The Central Europeans have essentially refused to take migrants or refugees, rejecting the idea of quotas to help reception countries like Greece and Italy. The leaders of the four main countries of Central Europe — Poland, Hungary, the Czech Republic and Slovakia — have not even been invited to the Sunday meeting. And it was only with great trouble that Ms. Merkel convinced the new Italian prime minister, Giuseppe Conte, to come after he objected to an early draft of proposals made by the commission.
While the numbers of asylum seekers are way down, the long crisis still threatens one of the European Union’s greatest accomplishments, the “border-free” Schengen zone.
Countries have set up “emergency” border checks within the Schengen zone to block uncontrolled flow of migrants and possible terrorists, but those border controls are unlikely to be lifted. Mr. Seehofer’s desire to stop registered migrants from entering Germany would effectively mean setting up extensive new border controls with Austria, now run by a government in coalition with populists that also has decried uncontrolled migration.
But this is where anti-migrant policy, populism and nationalism create confused and sometimes contradictory positions. The border would antagonize both Austria and the new populist, anti-migrant government in Italy because it would stall migrants in Austria and mean sending back large numbers to Italy, where many migrants first registered. Having taken in some 650,000 boat migrants in the last five years, Rome objects to the idea of asylum seekers having to be returned to the country where they first registered.
Mrs. Merkel also fears that such a border would be copied by other countries within Schengen, effectively destroying it, perhaps forever. That is why she is trying to find a broader European solution, even if a temporary one.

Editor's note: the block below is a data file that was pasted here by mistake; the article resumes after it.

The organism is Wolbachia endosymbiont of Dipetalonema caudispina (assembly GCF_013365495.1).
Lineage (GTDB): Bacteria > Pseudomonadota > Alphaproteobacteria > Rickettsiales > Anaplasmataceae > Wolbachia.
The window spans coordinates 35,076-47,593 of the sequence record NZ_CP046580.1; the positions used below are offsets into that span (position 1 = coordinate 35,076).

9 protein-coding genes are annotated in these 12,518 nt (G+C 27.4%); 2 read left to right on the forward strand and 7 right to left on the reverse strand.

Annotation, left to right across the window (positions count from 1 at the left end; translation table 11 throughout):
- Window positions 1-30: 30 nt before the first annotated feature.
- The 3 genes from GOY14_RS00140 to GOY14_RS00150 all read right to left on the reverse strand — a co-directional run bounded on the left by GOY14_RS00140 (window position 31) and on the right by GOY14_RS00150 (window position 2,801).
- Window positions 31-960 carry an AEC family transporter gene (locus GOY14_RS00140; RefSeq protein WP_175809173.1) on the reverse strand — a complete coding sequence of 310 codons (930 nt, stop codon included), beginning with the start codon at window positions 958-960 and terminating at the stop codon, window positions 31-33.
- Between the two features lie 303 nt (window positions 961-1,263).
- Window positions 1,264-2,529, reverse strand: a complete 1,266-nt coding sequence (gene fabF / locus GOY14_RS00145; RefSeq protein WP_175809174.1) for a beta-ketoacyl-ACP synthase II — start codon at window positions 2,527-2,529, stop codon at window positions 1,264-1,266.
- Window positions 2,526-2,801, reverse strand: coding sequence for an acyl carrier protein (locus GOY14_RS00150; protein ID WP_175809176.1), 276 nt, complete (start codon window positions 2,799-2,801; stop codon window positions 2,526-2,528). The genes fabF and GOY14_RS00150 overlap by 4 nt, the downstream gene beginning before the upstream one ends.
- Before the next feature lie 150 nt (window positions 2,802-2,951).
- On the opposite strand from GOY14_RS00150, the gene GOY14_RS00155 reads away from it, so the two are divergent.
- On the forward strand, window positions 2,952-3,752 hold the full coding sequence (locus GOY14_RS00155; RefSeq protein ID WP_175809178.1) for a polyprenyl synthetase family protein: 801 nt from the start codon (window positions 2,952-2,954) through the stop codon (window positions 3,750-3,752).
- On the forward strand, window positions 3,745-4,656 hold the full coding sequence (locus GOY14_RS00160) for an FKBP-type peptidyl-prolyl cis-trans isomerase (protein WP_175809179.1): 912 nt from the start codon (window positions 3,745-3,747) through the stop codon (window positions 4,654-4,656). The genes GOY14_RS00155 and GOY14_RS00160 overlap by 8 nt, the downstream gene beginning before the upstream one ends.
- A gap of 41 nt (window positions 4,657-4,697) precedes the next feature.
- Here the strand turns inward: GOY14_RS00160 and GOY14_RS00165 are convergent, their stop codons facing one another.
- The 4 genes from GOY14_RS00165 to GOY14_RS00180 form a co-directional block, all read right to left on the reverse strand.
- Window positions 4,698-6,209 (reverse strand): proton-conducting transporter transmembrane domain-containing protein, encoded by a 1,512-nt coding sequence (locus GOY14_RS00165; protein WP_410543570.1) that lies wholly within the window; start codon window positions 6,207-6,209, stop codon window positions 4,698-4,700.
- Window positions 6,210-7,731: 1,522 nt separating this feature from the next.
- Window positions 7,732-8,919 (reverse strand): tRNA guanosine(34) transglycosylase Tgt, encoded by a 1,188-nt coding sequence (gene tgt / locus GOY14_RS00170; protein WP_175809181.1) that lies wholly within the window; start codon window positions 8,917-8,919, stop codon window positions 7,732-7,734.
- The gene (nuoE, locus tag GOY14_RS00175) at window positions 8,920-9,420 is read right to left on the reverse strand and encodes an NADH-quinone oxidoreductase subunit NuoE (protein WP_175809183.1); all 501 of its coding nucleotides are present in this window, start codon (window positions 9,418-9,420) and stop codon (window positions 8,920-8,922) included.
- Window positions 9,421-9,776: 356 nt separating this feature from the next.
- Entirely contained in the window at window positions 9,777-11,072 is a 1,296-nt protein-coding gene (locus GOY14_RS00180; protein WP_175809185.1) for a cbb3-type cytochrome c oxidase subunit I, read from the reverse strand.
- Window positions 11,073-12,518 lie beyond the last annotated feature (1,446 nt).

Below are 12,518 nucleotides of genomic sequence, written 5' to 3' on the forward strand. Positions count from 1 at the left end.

But the tone is hardening generally toward migrants in Europe, with politicians of many stripes demanding better control over the bloc’s external borders, including as many as 10,000 more European border police. Yet no country seems eager to pay more into the European Union budget to cover the costs.
Hubert Védrine, a former French foreign minister and a Socialist, said recently that “populism is a measure of the failure of elites” to understand that “people want to retain an important level of identity, sovereignty and autonomy — and that means controlling migration.” Speaking at a meeting at the Château de Tocqueville, where Alexis de Tocqueville wrote “Democracy in America,” Mr. Védrine warned that if “migratory flows” are not controlled, “our democracy is at risk, and we will have populism or a form of European Trumpism, country by country.”
Ms. Merkel is also working on bilateral agreements with partners like Italy and Greece to reduce the burden on Germany, possibly similar to the deal struck with Turkey two years ago. She will also discuss the issue with Spain’s new prime minister, Pedro Sánchez, on Tuesday in Berlin. Spain displayed a kind of European solidarity when it agreed to accept the more than 600 migrants on a ship, the Aquarius, that the Italians turned away.